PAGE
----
AIG stock vs warrants

My post on AIG contained some sloppy mathematical errors with respect to the return of the warrants and the common stock (now corrected). To make it up to you I decided to make a nice visualization of how the return profile differs, based on today’s market prices, between the warrants and the stock. Graphed is the total return over nine years at book value growth rates between 0 and 10%, and a book value discount between 50% and 0%. Note that the scale on the y-axis and the color intervals are not identical!

Also notice how the warrants only become a better investment if you can count on a shrinking discount to book. The most interesting part of the graphs are the values that are on the diagonal between the bottom left and the top right. Low growth rates will presumable go hand in hand with a big discount to book, while higher growth rates should result in a lower/no discount.

Wish I could add the two surfaces together so it would be visible how they exactly intersect, but think that’s unfortunately not possible with Excel, or is it?

6 thoughts on “AIG stock vs warrants

  1. Phil

    Do you mind showing me the cell table that you graphed to get this? Like, is it just a 3 column with BV growth, discount, and total return?

    What’s the name of the graph, 3 dimensional something?

    In any event, it’s pretty cool – thanks.

    Reply
  2. pietje

    The last week you’ve been very busy, nice! Great valuations of AIG and IM (both miss a numeric ‘score’ but I understand you are working on that). Also a cool discovery of the new SEC-form type.

    I wanted to reply for a while, but I was not quite sure how to formulate my thoughts. I’ll give it a try now. A while ago you formulated your investment-strategy as “don’t put all your eggs in one basket”. That’s a different approach than, for example, Warren Buffett had in the beginning of his career. It’s also different from the approach of a certain individual on a certain forum who is completely stuffed with BAC 🙂 You are probably a bit more cautious, which is perfectly fine.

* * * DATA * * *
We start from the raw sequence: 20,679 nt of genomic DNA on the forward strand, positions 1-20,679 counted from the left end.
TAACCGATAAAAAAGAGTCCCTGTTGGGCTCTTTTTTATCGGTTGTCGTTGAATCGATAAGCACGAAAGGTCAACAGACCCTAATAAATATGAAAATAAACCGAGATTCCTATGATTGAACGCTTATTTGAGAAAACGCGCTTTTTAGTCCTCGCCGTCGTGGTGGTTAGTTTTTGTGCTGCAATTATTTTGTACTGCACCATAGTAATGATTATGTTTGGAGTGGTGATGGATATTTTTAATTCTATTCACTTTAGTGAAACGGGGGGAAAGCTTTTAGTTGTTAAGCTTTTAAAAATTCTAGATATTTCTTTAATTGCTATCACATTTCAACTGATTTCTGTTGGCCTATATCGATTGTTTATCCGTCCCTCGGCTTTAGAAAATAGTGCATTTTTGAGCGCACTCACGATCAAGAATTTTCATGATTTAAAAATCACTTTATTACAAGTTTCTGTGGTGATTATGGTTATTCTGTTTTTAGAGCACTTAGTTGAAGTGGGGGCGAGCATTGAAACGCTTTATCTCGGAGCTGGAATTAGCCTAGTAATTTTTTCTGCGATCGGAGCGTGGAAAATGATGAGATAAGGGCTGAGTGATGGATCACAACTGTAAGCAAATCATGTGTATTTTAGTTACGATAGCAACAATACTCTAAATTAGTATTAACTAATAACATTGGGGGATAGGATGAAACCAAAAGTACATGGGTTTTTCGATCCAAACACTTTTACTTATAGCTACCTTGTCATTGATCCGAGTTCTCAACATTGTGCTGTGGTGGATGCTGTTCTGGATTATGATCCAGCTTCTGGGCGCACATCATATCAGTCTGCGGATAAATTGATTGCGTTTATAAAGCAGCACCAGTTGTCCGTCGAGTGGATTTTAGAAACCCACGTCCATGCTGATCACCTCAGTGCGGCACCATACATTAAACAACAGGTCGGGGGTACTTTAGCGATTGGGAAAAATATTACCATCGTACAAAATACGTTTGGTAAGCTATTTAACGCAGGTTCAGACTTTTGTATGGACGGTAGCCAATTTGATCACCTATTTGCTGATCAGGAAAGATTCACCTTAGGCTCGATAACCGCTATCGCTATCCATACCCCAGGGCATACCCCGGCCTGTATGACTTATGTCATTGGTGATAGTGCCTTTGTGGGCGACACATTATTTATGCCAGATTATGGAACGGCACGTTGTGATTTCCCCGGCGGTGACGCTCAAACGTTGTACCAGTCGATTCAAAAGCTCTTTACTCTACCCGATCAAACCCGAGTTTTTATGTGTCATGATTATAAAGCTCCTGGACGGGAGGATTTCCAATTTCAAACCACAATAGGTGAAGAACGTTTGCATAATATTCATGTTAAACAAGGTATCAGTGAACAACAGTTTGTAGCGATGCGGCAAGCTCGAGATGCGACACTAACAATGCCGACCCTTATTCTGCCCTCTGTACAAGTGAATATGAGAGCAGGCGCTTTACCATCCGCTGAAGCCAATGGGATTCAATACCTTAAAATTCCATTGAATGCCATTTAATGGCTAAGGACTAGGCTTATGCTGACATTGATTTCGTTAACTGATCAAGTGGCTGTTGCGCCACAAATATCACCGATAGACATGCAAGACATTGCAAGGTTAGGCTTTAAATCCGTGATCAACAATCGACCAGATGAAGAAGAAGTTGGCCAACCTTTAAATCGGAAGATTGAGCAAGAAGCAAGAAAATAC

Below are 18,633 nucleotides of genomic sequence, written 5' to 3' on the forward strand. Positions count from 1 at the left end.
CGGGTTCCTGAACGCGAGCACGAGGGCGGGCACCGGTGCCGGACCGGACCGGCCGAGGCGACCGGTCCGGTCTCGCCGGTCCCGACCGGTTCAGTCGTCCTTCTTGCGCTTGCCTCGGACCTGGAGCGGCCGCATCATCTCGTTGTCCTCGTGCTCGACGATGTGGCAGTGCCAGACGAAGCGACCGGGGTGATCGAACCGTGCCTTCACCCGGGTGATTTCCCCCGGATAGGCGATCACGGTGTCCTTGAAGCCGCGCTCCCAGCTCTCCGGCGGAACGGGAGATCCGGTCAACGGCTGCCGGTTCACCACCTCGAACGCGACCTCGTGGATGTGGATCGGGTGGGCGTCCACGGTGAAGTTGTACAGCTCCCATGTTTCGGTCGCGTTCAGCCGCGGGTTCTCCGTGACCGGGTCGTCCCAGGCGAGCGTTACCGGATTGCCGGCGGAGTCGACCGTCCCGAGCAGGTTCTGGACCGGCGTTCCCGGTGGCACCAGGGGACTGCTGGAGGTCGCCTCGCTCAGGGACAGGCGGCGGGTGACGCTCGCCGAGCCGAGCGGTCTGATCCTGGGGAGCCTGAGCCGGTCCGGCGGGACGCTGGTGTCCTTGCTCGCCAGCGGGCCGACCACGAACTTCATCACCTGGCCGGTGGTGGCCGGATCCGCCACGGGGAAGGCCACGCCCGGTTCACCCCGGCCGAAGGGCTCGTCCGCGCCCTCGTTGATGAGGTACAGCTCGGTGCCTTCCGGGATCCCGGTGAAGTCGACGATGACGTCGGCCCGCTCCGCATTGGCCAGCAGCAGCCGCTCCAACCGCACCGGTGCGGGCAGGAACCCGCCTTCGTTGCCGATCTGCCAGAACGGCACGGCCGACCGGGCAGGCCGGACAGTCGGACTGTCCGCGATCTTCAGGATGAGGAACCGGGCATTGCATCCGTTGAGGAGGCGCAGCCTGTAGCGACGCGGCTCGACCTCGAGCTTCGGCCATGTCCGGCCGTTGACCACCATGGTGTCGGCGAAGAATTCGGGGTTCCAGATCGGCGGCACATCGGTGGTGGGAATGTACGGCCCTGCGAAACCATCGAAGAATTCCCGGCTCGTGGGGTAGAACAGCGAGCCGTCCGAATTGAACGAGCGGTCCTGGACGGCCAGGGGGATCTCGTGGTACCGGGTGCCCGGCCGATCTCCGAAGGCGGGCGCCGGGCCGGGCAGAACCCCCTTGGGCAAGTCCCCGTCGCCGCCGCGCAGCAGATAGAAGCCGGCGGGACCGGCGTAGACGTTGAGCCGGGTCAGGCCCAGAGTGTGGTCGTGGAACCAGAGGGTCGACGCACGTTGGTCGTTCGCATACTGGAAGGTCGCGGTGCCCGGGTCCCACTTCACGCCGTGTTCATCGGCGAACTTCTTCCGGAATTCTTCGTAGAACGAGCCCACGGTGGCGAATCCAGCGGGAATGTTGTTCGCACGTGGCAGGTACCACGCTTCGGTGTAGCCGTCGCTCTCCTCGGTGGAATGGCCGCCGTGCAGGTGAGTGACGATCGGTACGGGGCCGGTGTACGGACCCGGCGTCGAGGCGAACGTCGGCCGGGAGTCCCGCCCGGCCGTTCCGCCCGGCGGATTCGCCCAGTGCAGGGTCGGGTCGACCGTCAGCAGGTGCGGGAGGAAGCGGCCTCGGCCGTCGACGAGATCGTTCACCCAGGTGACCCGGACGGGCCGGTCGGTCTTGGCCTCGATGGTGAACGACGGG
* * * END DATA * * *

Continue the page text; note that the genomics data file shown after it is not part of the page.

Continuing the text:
But I also know that you have some positions in Berkshire, Microsoft, emerging markets ETF’s and probably more that I don’t know about. So do I. I have been thinking a bit about this approach. Does it make sense? You spend quite a lot of time on researching AIG, CNRD, but how relevant is that position in relation to your entire portfolio? And during the time I’ve been following your blog, I only see you buying new positions. Don’t you have enough eggs at some point? Should you buy AIG instead of something else or as a new position? If so, how large? I’ve been struggling with these concepts, call it “meta-investing”. Some questions to start a discussion:

    – Does it make sense to keep broad-market ETF’s if you put so much effort in individual securities? For me it is a bit of a safety-net: I’m not a very experienced investor, so in case I turn out to be terrible at least I bought something average 🙂 But do you want to keep them forever?

    – I personally have 18 different positions, ranging from 10% to 0.5% of my portfolio. According to your website you have at least 12 positions. I would say that something around 10 / 15 positions is more than enough. Why would you have more if you have conviction about each individual idea? How do you decide if and what to sell if you want to add, for example, AIG to your portfolio?

    – What is your strategy for position sizing? How would your position in AIG measure up to your position in VWO? Do you try to keep all positions equal in dollar terms? What do you do if your conviction in a position drops (URB) or if the stock doubles (SALM).

    What I don’t like about my portfolio is that position sizing seems a bit arbitrary. I.e. my position in ASFI is almost triple the size of my po